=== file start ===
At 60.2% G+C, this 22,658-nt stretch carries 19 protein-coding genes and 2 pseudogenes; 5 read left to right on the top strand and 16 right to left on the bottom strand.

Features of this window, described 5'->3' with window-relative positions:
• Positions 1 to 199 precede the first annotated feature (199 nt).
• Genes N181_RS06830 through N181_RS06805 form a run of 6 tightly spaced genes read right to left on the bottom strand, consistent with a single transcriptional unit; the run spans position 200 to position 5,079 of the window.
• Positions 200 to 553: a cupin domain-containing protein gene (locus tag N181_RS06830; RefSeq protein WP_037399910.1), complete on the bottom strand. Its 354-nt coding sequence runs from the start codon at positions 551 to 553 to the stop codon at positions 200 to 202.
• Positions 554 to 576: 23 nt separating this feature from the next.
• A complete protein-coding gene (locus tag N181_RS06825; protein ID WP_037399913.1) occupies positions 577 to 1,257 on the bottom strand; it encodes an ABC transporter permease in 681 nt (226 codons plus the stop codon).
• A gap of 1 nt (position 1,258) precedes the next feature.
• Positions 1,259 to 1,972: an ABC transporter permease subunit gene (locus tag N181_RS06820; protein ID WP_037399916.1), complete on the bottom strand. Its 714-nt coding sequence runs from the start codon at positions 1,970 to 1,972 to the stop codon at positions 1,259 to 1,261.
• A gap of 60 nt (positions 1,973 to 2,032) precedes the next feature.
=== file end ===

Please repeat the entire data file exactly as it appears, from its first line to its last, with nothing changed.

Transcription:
At 60.2% G+C, this 22,658-nt stretch carries 19 protein-coding genes and 2 pseudogenes; 5 read left to right on the top strand and 16 right to left on the bottom strand.

Features of this window, described 5'->3' with window-relative positions:
• Positions 1 to 199 precede the first annotated feature (199 nt).
• Genes N181_RS06830 through N181_RS06805 form a run of 6 tightly spaced genes read right to left on the bottom strand, consistent with a single transcriptional unit; the run spans position 200 to position 5,079 of the window.
• Positions 200 to 553: a cupin domain-containing protein gene (locus tag N181_RS06830; RefSeq protein WP_037399910.1), complete on the bottom strand. Its 354-nt coding sequence runs from the start codon at positions 551 to 553 to the stop codon at positions 200 to 202.
• Positions 554 to 576: 23 nt separating this feature from the next.
• A complete protein-coding gene (locus tag N181_RS06825; protein ID WP_037399913.1) occupies positions 577 to 1,257 on the bottom strand; it encodes an ABC transporter permease in 681 nt (226 codons plus the stop codon).
• A gap of 1 nt (position 1,258) precedes the next feature.
• Positions 1,259 to 1,972: an ABC transporter permease subunit gene (locus tag N181_RS06820; protein ID WP_037399916.1), complete on the bottom strand. Its 714-nt coding sequence runs from the start codon at positions 1,970 to 1,972 to the stop codon at positions 1,259 to 1,261.
• A gap of 60 nt (positions 1,973 to 2,032) precedes the next feature.